5. Many federal and state laws apply to businesses that meet certain size thresholds, and independent contractors generally are not counted in those calculations.

What a good deal! Why not treat every single worker as an independent contractor?


The IRS and US and state departments of labor know that many businesses are improperly classifying employees as independent contractors, and they are determined to fix what they see as a major problem.

This issue is a major priority for them.

The lawsuit above (Cascom case) illustrates the potential liability for back pay and penalties for violations of the Fair Labor Standards Act. But this was only the liability of the company to the US Department of Labor. The state Department of Labor also can sue for payments not made for unemployment compensation and for workers compensation insurance, plus interest (at 18%) and penalties.  The IRS can sue for the FICA payments that weren’t made, and if the individuals involved did not pay their correct amount of personal income taxes, the employer will be liable for that, too.  On top of that the company will be liable for interest and penalties. For more on this subject, you will want to read this post about what happens when you Can’t pay employees.

The workers affected can privately sue the company for overtime pay, and unpaid FICA taxes (and while they are at it, their lawyers probably will come up with a number of other claims to make; if the lawyers know that they have an excellent chance of winning a lawsuit on this basis, why not add in claims for discrimination and breach of contract?)


One way the state DoL might find out is when an “independent contractor” is fired, and seeks unemployment compensation from the state and hiring a professional a workers compensation lawyer for workers compensation benefits. At that point the government will investigate, and the employee will become aware that his or her status as a worker was probably not correctly classified by the employer.

Also, the IRS has launched a major project auditing this issue. The 2011 IRS budget included hiring 100 additional staffers to examine the employees payroll, and small to mid-sized businesses are especially targeted.  Audits of small businesses have increased by over 30% recently, while those of large businesses have decreased by about the same amount.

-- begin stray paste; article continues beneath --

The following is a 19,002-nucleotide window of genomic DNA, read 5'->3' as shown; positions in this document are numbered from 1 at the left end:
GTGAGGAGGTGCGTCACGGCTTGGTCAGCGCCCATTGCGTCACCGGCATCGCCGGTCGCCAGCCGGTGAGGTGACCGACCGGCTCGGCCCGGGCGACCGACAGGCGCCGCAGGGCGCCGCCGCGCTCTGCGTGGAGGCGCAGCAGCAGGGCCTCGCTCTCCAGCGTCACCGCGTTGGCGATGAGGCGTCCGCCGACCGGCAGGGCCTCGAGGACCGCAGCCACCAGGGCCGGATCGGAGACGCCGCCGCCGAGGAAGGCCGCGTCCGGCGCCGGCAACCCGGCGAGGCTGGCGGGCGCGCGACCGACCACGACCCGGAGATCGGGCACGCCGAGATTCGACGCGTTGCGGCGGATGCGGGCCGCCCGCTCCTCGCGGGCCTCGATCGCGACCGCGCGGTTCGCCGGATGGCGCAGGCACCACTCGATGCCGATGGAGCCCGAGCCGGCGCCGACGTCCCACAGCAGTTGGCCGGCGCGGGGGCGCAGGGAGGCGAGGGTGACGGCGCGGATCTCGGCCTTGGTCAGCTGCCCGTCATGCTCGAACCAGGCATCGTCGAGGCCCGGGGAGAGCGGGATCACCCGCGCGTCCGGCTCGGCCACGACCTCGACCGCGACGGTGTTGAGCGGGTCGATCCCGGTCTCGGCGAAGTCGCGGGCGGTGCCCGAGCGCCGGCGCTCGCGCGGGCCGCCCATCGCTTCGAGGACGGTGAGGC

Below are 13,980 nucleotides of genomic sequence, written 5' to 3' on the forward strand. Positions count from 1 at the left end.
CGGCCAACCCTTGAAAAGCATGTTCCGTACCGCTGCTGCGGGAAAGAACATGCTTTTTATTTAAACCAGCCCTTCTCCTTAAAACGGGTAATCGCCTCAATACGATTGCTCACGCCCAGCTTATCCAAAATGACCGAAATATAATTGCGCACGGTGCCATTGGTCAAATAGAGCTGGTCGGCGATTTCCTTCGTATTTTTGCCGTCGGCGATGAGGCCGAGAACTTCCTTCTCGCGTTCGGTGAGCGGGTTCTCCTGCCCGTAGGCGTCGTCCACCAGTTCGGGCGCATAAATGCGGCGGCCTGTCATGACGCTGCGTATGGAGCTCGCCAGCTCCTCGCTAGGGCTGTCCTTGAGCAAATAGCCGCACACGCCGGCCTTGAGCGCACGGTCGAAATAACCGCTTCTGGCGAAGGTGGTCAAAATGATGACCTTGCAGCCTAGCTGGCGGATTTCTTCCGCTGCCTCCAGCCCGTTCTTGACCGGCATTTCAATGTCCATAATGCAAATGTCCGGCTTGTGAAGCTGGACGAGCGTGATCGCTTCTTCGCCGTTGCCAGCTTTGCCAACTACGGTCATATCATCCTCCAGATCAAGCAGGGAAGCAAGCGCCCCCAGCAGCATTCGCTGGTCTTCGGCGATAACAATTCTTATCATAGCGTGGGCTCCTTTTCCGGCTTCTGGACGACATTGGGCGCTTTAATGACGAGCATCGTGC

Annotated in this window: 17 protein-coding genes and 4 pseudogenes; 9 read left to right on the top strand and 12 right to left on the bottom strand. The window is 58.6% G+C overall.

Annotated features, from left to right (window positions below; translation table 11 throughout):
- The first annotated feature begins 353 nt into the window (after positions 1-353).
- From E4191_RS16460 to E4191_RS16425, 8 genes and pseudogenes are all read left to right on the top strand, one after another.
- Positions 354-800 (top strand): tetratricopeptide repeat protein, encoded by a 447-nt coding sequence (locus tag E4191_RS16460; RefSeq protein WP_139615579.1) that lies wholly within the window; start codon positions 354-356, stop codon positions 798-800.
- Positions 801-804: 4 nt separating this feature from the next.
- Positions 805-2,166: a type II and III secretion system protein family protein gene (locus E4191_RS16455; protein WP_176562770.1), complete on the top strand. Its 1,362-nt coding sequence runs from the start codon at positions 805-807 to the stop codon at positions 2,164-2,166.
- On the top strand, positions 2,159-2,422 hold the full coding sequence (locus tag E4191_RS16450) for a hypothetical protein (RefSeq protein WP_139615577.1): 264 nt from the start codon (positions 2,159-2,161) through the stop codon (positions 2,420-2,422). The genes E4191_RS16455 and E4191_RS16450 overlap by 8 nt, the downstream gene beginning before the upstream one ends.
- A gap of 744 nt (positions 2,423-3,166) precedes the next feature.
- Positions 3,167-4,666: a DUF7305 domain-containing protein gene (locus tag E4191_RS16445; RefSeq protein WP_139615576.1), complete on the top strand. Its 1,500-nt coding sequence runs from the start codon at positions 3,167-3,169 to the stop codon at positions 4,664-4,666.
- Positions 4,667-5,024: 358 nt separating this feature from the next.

Unfortunately, the factors that determine whether a worker is an employee or an independent contractor are complicated and are not the same for the IRS as for the Georgia Department of Labor.

Generally, an employer can fill out a form SS-8 with the IRS and obtain its determination as to whether a worker is an employee or an independent contractor, and this also will be effective for purposes of Georgia’s Department of Labor.

However, this form is extensive and it might be presumed that the interpretation of the IRS will be conservative; no doubt borderline cases will be determined to be “employees.”  As a result, it is fairly uncommon for employers to use this route.

Following the major factors to be considered:

1. Degree of Control over job performance.  Is the worker supervised and instructed on the details of how to do his or her job, or just given a broad description of the work that needs to be done? For example, is the worker told by the company that pays him or her exactly how to install cable in the homeowner’s house, or does the worker do whatever the worker thinks is necessary? Does the worker install the frame in the house where and how the employer requires, or is the worker told only to build a house according to a set of plans that are provided to the worker?  Does the company specify what supplies to buy and either supplies them itself or directs where the worker is to buy them?